found in the game, which can be assigned to different players on your team.
They are all operated the same way - simply hold down R2 and press one of the
face buttons to make your ballhandler bust out some wacky dribble. If you're
lucky, you'll cross up the defender and blow right by him for a dunk or layup
The problem is, the practicality isn't there. You can pretty much get around
guys just by passing and maneuvering, so the only real reason to bust out tricks
is (in yet another rip of NBA Street) to increase your little
Street Hoops meter. But what happens when you fill up your meter to its max?
Uh, nothing. Oh wait, you get unlimited turbo for a while and supposedly your
shots connect more, though you can hardly tell. Compared to the Gamebreaker
in NBA Street or even being 'on fire' in NBA Jam, this is a total
that things are all shiny to begin with. The engine that powers Street Hoops
doesn't compare to the ones found in EA or Sega games. Timing of shots - letting
go at the apex of your shot for better accuracy - seems completely lost. You'll
make almost every jump shot from inside the three-point line regardless of how
long you hold down the shoot button. Or if you're so inclined, you can throw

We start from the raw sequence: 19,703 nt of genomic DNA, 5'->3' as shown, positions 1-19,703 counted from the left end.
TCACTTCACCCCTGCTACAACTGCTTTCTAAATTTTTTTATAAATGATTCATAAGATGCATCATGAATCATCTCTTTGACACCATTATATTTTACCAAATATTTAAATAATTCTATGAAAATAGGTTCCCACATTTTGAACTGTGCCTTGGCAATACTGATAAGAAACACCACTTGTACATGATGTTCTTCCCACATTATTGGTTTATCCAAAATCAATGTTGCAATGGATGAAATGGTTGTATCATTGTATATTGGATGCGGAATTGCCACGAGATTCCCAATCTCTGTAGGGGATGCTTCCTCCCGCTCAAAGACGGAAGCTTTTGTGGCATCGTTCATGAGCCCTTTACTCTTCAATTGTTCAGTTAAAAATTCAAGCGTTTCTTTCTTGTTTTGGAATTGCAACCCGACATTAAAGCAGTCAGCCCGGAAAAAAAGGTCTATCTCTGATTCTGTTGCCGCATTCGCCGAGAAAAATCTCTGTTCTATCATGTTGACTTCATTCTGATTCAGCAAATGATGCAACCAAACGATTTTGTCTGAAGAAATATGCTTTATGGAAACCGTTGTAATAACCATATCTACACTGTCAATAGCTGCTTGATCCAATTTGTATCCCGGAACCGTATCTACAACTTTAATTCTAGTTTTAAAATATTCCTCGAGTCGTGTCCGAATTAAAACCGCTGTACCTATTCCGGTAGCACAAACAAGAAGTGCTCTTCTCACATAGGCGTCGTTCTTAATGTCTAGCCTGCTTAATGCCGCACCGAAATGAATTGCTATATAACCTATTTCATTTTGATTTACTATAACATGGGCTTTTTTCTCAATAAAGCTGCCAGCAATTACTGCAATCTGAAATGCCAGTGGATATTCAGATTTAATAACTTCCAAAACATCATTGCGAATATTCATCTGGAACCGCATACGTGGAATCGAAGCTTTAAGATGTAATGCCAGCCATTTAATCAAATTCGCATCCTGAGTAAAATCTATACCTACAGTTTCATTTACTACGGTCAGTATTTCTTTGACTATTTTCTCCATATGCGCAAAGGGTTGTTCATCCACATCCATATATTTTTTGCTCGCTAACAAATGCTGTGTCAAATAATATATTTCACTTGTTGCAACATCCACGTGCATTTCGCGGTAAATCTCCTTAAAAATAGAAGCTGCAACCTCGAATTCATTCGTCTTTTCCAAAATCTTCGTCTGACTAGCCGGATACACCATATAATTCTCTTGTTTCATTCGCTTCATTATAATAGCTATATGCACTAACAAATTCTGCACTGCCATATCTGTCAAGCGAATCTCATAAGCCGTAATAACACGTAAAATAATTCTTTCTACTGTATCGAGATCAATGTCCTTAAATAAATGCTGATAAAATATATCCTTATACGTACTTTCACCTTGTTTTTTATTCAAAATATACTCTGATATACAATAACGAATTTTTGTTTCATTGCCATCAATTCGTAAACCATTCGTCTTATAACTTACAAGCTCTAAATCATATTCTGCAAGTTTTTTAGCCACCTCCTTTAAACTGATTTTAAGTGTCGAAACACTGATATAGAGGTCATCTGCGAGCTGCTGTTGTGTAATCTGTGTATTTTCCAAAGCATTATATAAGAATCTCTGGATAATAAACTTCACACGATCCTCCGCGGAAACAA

alley-oops all day long, which almost never fail.
Defense is just as weak. Shot-blocking is very hard since players don't jump
correctly and are difficult to maneuver. Stealing, however, is ridiculously
easy, even if the opposing team's player is doing a Curly Neal impersonation.
I went undefeated in a full season of World Tournament mode by racking up a
minimum of about 15 steals per 10-minute game.
The graphics are identically cheap in both the Xbox and PS2 versions, which is surprising since so much energy was put into the clothing licenses and whatnot. Player animations are quite good - you'll occasionally see a sequence straight out of a Harlem Globetrotters reel thanks to smooth transitions. However, the models are very dumpy and lack polish. Though the game features a rock solid framerate and moves very, very quickly, clipping errors are common.
While the looks aren't thoroughly heinous, the sound sure is. Brutally repetitive
commentary drives all the fun out of the trash talking. The quality is questionable,
too - it's so tinny and thick with reverb that I think they recorded all the
voice-overs in a bathroom. The music is purely new school rap, which is great
if you're a DMX or Ludacris fan but sucks if you like pretty much anything else.
Though there are lots of unlockable videos and characters, Street Hoops
is so shallow in its gameplay that you'll be hard pressed to stick with it long
enough to open everything up. Just check out the cheats instead.
And while you're at it, check out NBA Street again and leave this one
on the racks. Street Hoops tries to capture the sensationalized style
of hardcore playground ball, but only manages to come off as a weak, thinly
veiled copycat. Let's see some new moves in the future.